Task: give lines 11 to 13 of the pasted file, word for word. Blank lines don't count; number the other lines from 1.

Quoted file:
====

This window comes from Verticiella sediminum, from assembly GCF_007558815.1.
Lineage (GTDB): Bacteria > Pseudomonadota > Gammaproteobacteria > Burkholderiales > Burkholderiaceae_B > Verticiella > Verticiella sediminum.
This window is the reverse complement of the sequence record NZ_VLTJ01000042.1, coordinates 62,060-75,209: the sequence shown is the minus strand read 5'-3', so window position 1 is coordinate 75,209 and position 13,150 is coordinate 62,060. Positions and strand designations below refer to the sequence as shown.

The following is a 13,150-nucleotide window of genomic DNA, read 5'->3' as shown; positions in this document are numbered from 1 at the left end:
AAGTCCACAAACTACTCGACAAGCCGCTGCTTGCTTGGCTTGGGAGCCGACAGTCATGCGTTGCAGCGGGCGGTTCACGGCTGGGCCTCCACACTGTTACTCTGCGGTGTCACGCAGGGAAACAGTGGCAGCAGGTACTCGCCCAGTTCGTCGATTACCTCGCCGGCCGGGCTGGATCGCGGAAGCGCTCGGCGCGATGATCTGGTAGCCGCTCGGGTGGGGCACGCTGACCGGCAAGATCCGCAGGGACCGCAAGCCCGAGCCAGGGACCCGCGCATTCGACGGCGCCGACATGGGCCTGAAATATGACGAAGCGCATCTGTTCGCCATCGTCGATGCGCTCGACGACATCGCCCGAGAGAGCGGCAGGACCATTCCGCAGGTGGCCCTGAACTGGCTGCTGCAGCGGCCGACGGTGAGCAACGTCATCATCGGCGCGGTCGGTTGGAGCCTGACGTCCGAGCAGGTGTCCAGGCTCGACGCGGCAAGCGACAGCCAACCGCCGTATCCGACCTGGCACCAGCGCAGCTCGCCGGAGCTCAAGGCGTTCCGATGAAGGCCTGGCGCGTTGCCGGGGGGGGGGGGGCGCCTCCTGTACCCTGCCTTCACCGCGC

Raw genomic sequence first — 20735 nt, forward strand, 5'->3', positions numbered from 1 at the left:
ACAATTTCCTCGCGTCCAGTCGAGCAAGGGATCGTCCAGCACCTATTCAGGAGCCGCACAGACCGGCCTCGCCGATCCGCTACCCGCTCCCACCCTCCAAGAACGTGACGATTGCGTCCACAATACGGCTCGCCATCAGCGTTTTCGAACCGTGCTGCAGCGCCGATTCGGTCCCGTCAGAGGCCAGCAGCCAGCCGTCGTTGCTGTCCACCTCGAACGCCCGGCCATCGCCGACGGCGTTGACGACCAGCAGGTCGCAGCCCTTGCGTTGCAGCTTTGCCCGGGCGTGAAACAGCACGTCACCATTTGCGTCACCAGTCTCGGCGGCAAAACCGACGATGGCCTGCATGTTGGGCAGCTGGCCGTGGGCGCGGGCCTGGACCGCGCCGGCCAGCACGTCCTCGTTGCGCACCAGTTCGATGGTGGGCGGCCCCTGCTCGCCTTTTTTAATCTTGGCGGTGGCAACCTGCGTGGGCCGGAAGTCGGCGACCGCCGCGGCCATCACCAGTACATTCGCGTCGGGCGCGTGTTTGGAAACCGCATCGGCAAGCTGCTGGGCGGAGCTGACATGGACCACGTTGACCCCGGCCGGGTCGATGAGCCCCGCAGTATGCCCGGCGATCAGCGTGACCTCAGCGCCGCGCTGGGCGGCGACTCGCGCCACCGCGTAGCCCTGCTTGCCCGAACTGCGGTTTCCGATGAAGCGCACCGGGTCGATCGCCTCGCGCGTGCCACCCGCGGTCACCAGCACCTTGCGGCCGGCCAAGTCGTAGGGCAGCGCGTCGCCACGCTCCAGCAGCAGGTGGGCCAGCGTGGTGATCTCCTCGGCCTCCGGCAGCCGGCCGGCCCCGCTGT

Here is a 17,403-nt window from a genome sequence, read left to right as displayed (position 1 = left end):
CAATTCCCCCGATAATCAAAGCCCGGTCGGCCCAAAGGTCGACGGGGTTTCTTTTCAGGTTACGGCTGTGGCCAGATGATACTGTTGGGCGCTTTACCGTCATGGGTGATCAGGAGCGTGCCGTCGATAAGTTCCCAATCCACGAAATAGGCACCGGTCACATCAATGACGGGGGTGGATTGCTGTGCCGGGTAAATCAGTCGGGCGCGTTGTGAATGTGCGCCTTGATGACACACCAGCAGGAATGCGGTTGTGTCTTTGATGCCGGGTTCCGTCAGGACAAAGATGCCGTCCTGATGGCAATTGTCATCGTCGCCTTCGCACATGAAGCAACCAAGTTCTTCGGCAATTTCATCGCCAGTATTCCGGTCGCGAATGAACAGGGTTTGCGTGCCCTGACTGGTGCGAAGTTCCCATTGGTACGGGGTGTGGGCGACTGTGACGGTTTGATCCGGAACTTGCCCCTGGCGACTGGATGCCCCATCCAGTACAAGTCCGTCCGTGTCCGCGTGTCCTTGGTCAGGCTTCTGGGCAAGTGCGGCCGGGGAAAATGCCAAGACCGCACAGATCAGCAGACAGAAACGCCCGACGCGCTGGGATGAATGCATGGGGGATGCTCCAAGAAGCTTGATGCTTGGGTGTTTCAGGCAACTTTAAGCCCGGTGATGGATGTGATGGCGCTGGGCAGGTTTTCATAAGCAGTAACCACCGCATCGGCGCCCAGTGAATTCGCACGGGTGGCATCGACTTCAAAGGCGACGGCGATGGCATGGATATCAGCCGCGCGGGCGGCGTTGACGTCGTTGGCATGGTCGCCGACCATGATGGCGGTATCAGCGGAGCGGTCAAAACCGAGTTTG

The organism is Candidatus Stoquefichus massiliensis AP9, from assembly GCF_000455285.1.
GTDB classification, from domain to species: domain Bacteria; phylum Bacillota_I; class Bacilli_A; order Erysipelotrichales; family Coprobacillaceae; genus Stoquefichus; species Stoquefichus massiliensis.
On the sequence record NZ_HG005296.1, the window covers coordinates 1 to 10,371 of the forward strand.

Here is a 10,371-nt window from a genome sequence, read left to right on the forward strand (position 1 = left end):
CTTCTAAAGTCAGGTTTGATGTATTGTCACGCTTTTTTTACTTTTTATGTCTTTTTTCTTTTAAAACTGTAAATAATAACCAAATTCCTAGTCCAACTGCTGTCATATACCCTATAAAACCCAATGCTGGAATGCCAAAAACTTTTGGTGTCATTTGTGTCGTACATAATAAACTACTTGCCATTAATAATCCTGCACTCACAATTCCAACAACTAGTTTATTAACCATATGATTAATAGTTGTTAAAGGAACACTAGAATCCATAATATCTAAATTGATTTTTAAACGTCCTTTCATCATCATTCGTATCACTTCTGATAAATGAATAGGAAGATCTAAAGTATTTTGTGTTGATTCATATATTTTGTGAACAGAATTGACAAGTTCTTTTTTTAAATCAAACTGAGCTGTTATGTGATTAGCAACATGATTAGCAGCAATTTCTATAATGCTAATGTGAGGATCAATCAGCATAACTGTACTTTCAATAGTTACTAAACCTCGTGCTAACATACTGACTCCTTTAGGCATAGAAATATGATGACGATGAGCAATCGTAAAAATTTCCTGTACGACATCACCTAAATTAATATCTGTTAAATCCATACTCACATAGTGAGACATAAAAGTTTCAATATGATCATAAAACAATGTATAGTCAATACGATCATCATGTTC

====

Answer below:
GTDB classification, from domain to species: domain Bacteria; phylum Bacillota_I; class Bacilli_A; order Erysipelotrichales; family Coprobacillaceae; genus Stoquefichus; species Stoquefichus massiliensis.
On the sequence record NZ_HG005296.1, the window covers coordinates 1 to 10,371 of the forward strand.

Here is a 10,371-nt window from a genome sequence, read left to right on the forward strand (position 1 = left end):